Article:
(Reuters) - Following the personal path taken by his friend and former Miami Heat teammate LeBron James, 12-time NBA All-Star Dwyane Wade decided to use free agency to head back home.
Wade, arguably the most popular and accomplished athlete to play in Miami with three NBA championship rings in 13 seasons there, accepted a reported two-year, $47.5 million deal that will enable him to live out a childhood dream.
"I was born and raised in Chicago," Wade said on the ABC morning show "Live! With Kelly" on Thursday. "I'm excited to go back to the place I've always envisioned playing basketball.
"Growing up, Michael Jordan and the Chicago Bulls was the team for us. In the backyard, I always had a Bulls jersey on and envisioned the Dwyane Wade name being called in the United Center and I get an opportunity to live that dream out."
Two years ago, free agent James bolted South Beach and returned to his home-state Cleveland Cavaliers after reaching four successive NBA Finals and winning two titles with Miami.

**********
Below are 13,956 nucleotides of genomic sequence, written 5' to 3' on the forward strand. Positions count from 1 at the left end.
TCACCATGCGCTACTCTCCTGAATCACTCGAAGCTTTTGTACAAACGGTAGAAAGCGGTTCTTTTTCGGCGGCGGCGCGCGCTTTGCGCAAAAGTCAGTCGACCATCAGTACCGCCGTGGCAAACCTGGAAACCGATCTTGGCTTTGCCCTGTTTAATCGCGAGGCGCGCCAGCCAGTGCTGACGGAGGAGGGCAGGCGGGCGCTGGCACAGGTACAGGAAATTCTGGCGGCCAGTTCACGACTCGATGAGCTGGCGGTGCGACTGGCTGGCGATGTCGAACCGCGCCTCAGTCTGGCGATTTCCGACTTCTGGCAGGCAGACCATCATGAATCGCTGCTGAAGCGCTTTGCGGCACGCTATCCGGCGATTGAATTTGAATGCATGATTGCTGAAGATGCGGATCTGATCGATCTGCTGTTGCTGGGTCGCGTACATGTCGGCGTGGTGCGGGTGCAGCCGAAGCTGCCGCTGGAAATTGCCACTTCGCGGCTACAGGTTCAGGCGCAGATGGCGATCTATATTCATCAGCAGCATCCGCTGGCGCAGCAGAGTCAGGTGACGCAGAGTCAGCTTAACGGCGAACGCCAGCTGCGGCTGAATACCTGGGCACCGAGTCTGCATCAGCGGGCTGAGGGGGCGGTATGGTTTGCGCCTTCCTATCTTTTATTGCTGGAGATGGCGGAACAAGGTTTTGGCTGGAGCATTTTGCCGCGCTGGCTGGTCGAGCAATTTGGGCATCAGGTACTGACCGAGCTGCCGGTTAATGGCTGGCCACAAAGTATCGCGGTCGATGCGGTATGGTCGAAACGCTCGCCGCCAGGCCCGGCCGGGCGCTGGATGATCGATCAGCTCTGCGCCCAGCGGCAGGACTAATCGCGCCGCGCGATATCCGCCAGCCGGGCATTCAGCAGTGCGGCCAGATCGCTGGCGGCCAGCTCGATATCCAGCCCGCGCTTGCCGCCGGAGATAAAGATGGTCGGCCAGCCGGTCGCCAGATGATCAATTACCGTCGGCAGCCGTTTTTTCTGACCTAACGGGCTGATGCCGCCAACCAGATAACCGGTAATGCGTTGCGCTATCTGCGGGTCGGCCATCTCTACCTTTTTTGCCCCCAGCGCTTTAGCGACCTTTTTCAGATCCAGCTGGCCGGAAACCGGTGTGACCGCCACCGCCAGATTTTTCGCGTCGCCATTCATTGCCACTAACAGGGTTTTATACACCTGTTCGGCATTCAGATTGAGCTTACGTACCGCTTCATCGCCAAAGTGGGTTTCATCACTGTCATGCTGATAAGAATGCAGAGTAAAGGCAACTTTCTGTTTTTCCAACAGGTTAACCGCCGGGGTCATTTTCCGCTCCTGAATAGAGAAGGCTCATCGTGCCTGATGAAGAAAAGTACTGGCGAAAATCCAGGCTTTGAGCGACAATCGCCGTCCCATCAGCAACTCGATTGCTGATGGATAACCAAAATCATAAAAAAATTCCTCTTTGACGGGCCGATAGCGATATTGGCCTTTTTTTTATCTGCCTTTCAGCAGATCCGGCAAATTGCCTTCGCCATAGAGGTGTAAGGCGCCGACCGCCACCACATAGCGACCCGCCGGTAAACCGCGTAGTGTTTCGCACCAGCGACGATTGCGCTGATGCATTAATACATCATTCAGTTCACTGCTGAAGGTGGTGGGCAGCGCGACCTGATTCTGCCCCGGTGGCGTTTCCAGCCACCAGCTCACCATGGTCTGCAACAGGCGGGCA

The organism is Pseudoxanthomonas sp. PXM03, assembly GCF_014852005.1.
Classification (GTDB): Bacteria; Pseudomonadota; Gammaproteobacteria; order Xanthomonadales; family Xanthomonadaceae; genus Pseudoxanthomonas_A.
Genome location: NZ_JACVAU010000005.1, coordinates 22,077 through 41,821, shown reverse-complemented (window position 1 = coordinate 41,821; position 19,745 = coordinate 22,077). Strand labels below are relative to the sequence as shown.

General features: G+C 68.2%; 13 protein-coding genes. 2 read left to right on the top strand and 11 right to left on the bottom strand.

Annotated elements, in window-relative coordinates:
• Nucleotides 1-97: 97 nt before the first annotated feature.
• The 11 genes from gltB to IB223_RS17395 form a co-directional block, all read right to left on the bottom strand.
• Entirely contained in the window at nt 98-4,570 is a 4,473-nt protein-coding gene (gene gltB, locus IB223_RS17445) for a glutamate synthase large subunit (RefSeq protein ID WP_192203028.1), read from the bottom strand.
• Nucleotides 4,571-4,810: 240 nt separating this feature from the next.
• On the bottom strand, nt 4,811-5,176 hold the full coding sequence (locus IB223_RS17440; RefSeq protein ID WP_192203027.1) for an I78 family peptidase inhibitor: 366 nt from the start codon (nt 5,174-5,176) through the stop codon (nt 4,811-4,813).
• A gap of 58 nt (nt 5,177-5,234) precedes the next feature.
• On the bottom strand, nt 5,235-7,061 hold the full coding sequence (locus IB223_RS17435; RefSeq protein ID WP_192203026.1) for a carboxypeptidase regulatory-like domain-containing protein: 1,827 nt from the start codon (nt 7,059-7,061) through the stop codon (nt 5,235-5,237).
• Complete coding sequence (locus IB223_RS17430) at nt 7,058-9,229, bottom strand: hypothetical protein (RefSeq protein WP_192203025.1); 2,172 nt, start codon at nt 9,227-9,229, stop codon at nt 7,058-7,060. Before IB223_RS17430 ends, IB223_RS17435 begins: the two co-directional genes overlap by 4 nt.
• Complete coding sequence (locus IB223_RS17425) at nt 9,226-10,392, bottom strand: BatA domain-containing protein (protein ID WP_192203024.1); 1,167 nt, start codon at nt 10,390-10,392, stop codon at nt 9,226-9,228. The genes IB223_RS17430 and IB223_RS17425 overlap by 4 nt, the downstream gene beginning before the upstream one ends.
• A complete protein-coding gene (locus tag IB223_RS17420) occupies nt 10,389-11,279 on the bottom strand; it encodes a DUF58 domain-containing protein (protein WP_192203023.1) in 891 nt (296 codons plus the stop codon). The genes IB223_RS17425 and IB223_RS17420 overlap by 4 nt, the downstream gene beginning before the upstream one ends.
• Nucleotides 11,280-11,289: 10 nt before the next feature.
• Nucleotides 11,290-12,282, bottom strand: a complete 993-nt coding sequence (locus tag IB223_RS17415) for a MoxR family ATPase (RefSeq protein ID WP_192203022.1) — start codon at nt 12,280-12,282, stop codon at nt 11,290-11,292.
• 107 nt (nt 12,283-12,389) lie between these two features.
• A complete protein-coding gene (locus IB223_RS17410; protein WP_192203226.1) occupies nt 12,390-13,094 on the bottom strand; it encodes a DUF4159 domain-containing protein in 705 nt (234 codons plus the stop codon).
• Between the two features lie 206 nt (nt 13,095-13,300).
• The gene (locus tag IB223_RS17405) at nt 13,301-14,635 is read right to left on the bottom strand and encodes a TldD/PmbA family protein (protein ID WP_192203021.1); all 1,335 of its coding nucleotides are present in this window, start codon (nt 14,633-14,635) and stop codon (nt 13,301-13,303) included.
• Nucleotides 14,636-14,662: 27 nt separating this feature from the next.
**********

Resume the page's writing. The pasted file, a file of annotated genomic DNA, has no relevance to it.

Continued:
James' return home climaxed in an emotional NBA championship last month for the title-starved city of Cleveland.
Earlier this week, former league MVP Kevin Durant left the Oklahoma City Thunder as a free agent to join the Golden State Warriors in his quest for an elusive championship ring.
But Wade had a different motivation in leaving Miami to join a Bulls team that were 42-40 last season and topped the Heat's $40 million offer.
The brilliant guard, who has averaged 23.7 points and 5.8 rebounds during his NBA career, reportedly felt under-appreciated by the Heat, after taking a pay cut in 2010 to allow the team come in under the salary cap.
In an open letter to Miami, Wade, 34, wrote: "I started my NBA career with the Miami Heat in 2003 and it has been an honor to have played with them and help build a winning franchise with three NBA championships.
"I look back with pride and amazement at all we have accomplished together.
"(But) I have never forgotten where I came from and I am thankful to have an opportunity to play for the team that first fueled my love of the game."
(Reporting by Larry Fine; Editing by Frank Pingue)